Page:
Ancient Music - (1991)
for baritone and piano
Winter is icumen in, [ 1 ]
Lhude sing Goddamm, [ 2 ]
Raineth drop and staineth slop,
And how the wind doth ramm!
Skiddeth bus and sloppeth us,
An ague hath my ham.
Freezeth river, turneth liver,
Damm you; Sing: Goddamm.
Goddamm, Goddamm, 'tis why I am, Goddamm,
So 'gainst the winter's balm.
Sing goddamm, damm, sing goddamm,
Sing goddamm, sing goddamm, DAMM.
Ezra Loomis Pound (1885-1972) studied languages at the University of Pennsylvania, and befriended there the young William Carlos Williams (1883-1963), who gained later fame as a poet in New York's avant-garde circles. From 1903 to 1906 Pound studied Anglo-Saxon and Romance languages at Hamilton College. In 1907 his teaching career was cut short at Wabash College in Crawfordsville, Indiana, when he had entertained an actress in his room. He helped Wyndham Lewis, T. S. Eliot and James Joyce to publish their works in the magazines Egoist and Poetry. When he worked as W. B. Yeats' secretary, he started a correspondence with Joyce. Pound wrote on Joyce on various magazines, collected money for him, and even sent spare clothes for him. Pound also played crucial role in the cutting of Eliot's The Waste Land. Eliot dedicated to work to him, as il miglior fabbro ("the better maker"). Pound has been called the 'inventor' of Chinese poetry for our time. Beginning in 1913 with the notebooks of the Orientalist Ernest Fenollosa, he pursued a lifelong study of ancient Chinese texts, and translated among others the writings of Confucius. Pound's translations based on Fenollosa's notes, collected in Cathay (1915), are considered among the most beautiful of Pound's writings.
Pound believed that poetry is the highest of arts. He challenged many of the common views of his time and spent 12 years in an American mental hospital in Washington, D. C., for the "criminally insane." He published over 70 books and translated Japanese plays and Chinese poetry. The Cantos, a series of poems which he wrote from 1920s throughout his life, are considered among his best works.
According to Katherine Anne Porter, "Pound was one of the most opinionated and unselfish men who ever lived, and he made friends and enemies everywhere by the simple exercise of the classic American constitutional right of free speech." ("The Letters of E. P.," 1907-1941, a book review in New York Times, 29 Oct. 1950)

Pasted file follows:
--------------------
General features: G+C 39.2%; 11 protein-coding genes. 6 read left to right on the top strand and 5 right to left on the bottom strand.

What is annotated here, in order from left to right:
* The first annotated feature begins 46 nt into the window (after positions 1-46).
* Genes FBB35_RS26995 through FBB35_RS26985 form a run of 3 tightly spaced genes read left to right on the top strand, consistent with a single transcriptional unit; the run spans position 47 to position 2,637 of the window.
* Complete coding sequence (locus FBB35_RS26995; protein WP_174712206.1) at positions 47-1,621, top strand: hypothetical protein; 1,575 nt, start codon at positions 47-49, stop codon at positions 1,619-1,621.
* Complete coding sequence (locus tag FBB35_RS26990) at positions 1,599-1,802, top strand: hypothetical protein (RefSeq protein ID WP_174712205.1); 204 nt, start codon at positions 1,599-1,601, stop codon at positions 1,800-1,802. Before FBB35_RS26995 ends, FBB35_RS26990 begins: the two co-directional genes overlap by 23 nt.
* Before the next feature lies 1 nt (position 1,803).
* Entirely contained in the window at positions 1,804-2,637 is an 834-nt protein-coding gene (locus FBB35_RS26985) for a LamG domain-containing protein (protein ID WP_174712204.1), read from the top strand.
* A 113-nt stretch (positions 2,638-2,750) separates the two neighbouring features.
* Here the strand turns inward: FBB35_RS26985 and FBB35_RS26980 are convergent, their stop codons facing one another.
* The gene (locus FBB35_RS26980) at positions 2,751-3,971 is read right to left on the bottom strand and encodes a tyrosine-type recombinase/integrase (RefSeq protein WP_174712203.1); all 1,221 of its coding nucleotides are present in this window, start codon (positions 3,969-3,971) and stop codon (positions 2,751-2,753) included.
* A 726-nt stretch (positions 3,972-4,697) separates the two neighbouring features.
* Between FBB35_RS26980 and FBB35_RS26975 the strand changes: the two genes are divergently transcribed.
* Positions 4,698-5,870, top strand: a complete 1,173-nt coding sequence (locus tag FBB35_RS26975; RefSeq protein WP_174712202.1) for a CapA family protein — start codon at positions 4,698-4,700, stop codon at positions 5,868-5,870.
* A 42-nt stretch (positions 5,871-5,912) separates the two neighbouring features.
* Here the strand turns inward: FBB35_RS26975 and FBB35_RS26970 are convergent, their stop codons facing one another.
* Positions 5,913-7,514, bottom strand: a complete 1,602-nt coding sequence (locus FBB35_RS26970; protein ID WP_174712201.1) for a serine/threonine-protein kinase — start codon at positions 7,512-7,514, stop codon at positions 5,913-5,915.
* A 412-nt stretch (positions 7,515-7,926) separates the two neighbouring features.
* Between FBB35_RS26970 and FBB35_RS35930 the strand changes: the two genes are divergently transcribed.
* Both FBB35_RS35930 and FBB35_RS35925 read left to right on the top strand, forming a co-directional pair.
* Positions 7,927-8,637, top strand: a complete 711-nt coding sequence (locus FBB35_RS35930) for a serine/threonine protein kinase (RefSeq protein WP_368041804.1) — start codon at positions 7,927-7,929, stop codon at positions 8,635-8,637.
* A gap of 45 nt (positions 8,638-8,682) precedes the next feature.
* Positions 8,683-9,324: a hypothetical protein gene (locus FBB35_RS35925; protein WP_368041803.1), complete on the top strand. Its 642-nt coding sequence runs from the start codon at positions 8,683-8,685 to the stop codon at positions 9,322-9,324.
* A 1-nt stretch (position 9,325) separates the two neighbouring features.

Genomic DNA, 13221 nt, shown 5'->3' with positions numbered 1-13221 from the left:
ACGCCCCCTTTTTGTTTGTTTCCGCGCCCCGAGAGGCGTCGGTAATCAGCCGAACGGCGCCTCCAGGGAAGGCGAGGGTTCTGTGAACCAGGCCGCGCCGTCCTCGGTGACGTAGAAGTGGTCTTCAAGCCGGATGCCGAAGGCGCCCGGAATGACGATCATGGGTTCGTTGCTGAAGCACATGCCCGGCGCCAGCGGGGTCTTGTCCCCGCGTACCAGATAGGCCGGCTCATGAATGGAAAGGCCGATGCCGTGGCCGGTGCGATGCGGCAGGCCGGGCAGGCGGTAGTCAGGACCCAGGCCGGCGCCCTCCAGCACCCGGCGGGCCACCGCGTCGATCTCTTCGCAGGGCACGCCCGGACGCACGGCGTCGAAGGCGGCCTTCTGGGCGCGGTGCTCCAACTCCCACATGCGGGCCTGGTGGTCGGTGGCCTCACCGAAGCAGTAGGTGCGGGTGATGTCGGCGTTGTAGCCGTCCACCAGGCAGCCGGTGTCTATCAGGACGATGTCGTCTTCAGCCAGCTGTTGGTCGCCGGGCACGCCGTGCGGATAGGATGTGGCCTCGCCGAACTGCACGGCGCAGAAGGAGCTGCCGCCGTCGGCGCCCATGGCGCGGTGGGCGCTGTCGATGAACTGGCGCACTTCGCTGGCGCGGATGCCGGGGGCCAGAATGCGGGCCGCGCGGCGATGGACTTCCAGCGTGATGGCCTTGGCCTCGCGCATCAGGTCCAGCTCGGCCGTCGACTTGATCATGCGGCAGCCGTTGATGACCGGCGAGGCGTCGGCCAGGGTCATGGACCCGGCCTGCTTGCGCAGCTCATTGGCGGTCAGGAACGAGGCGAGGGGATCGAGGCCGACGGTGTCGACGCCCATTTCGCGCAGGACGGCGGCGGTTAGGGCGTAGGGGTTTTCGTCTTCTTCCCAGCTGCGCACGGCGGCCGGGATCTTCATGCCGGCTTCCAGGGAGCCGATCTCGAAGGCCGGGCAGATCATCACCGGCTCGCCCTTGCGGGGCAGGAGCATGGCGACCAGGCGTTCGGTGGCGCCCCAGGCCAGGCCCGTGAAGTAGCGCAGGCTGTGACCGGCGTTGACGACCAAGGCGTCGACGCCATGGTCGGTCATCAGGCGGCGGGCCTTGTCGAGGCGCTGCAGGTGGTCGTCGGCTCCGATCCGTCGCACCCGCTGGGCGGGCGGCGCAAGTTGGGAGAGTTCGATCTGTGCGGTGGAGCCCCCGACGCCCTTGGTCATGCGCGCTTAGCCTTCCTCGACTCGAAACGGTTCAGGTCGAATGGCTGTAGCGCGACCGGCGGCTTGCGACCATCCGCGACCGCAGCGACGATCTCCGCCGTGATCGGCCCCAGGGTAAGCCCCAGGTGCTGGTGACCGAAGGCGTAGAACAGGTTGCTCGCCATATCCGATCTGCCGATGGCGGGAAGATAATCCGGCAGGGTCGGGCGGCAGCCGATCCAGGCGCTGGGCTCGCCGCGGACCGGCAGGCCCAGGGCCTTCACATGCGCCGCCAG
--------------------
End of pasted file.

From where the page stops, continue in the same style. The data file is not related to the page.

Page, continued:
In spite of the praise of his work, Pound was also at times profoundly anti-Semitic and an enthusiast for fascism preceding and during W. W. II, even to making radio broadcasts from Italy supporting the Axis powers. He was arrested in Europe by U. S. forces in 1945. He challenged many of the common views of his time and spent 12 years in an American mental hospital in Washington, D. C., for the "criminally insane." Pound died in Venice, Italy, on November 1, 1972.
Set for baritone, the tessitura lies high. The reason is simple; a vocal performance should carry some sense of the audience being yelled at or verbally assaulted. Or so do I hope. The opening begins with the open fifth hinting at the era from which this melody is taken.
This short setting runs aggressively through repetitions of Pound's cursing to a final shout.
The score for Ancient Music is available as a free PDF download, though any major commercial performance or recording of the work is prohibited without prior arrangement with the composer. Click on the graphic below for this piano-vocal score.
[ 1 ] "Note.--This is not folk music, but Dr. Ker writes that the tune is found under the Latin words of a very ancient canon." (Ezra Pound's note on this poem.) Pound parodies the Middle English lyric "Sumer is icumen in," and his reference to W. P. Ker (1855-1923) and to the source Ker discovered, shows an admiration for classical forms.
[ 2 ] Lhude: some scholars have stated that for Pound this was a pun of "loud" and "lewd."